Study objectives: To evaluate the relationship between bronchial hyperresponsiveness (BHR) in infants with wheezing and the subsequent development of asthma.
Intervention: Bronchial reactivity to inhaled methacholine (BRm) during the infantile period was studied using the transcutaneous partial pressure of oxygen (tcPO(2)) method. Children were followed long-term for the development of asthma.
Patients: Fourteen children with bronchiolitis (mean age, 0.7 years) and 48 with wheezy bronchitis (mean age, 2.3 years) were enrolled. For comparison, 40 children with asthma (mean age, 4.6 years) and 27 healthy control subjects without chronic respiratory disease (mean age, 2.7 years) were studied.
Measurements: Consecutive doses of methacholine were doubled until a 10% decrease in tcPO(2) from baseline was reached. The cumulative dose of methacholine (Dmin) at the inflection point of tcPO(2) (Dmin-PO(2)) was recorded.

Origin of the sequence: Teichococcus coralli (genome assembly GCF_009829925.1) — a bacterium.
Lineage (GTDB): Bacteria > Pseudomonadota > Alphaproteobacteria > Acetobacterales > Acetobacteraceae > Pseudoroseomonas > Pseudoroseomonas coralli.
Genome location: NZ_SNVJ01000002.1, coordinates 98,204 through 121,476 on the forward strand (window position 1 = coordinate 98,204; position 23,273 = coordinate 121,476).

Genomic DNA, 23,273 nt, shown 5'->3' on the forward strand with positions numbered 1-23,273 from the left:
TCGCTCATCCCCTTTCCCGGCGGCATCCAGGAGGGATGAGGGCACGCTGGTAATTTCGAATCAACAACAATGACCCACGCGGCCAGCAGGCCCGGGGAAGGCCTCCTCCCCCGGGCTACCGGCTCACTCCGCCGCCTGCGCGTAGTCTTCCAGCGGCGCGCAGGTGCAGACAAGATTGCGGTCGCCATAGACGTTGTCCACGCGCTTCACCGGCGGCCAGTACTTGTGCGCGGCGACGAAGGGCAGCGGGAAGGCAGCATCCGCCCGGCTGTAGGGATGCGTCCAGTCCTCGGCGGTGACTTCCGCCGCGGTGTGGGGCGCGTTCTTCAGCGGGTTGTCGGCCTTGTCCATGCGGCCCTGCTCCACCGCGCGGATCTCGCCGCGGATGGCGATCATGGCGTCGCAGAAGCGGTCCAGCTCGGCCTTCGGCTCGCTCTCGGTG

Results: During > 10 years of follow-up, seven patients with bronchiolitis developed asthma and all patients in the higher BRm set developed asthma, compared with none in the lower BRm set. In the wheezy bronchitis group, Dmin-PO(2) values in the 32 patients who developed asthma were lower than those in patients who had not developed asthma (p < 0.001).
Conclusions: We concluded that there is a tendency for infants with a clinical diagnosis of bronchiolitis or wheezy bronchitis and who show BHR in the infantile period to develop asthma. The presence of increased BHR after infantile respiratory diseases associated with wheezing may be a prelude to the development of childhood asthma.